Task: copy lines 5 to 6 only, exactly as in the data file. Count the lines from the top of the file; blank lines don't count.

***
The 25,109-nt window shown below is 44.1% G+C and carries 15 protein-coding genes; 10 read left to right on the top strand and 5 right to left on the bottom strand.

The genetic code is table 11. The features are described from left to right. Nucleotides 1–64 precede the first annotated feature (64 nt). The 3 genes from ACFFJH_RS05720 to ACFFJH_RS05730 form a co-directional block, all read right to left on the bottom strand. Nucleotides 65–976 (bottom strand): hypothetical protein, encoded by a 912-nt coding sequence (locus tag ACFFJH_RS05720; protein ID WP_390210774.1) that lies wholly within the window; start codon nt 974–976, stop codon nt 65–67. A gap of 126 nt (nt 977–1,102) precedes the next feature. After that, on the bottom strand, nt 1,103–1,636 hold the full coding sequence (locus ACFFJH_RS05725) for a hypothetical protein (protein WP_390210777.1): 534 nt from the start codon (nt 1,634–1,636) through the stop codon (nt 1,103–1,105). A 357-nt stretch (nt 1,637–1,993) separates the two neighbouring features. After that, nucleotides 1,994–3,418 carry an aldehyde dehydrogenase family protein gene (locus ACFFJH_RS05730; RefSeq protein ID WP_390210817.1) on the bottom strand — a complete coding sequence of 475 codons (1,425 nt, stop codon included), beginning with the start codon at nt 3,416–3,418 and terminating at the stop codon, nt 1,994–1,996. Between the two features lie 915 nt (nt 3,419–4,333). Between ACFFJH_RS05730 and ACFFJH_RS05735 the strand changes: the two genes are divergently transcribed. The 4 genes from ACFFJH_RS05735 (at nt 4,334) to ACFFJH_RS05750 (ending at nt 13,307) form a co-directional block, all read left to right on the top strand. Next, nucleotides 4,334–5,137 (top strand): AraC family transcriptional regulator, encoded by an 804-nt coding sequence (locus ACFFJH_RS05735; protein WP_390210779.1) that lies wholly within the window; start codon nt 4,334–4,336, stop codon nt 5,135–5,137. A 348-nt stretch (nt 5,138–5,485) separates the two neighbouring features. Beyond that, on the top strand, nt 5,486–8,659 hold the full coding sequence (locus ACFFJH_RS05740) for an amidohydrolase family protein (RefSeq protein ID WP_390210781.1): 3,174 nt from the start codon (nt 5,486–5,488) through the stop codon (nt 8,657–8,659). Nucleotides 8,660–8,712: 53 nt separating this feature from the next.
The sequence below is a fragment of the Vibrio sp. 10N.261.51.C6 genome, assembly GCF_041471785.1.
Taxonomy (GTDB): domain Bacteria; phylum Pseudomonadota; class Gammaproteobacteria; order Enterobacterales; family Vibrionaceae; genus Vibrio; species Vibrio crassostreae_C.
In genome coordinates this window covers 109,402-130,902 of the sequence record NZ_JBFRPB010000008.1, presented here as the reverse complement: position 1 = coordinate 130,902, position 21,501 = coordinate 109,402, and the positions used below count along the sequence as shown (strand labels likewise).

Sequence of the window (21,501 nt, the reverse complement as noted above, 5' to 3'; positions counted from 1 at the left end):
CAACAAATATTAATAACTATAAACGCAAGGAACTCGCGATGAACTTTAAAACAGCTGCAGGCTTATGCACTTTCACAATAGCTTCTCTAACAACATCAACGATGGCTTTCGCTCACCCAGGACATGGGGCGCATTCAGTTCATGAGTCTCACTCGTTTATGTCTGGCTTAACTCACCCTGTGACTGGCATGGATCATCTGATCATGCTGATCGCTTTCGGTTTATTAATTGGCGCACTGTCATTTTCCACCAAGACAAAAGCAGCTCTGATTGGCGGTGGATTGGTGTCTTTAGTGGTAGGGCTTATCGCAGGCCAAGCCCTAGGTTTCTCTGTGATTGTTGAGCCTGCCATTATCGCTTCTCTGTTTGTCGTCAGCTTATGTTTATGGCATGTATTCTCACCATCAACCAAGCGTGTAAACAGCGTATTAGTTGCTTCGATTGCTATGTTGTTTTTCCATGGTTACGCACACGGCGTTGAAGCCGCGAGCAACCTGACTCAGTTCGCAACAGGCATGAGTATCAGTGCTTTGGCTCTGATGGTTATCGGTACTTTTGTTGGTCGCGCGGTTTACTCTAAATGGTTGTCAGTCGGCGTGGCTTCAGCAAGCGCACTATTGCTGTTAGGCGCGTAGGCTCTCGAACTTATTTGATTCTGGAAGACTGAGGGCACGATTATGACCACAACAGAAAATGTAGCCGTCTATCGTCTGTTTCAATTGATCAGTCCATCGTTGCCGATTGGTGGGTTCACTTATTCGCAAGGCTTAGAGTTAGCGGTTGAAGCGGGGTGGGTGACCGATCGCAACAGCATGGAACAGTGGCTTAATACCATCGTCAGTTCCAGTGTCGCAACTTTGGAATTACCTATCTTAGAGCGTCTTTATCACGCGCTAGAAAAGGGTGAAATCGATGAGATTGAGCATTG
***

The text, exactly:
In genome coordinates this window covers 109,402-130,902 of the sequence record NZ_JBFRPB010000008.1, presented here as the reverse complement: position 1 = coordinate 130,902, position 21,501 = coordinate 109,402, and the positions used below count along the sequence as shown (strand labels likewise).

Sequence of the window (21,501 nt, the reverse complement as noted above, 5' to 3'; positions counted from 1 at the left end):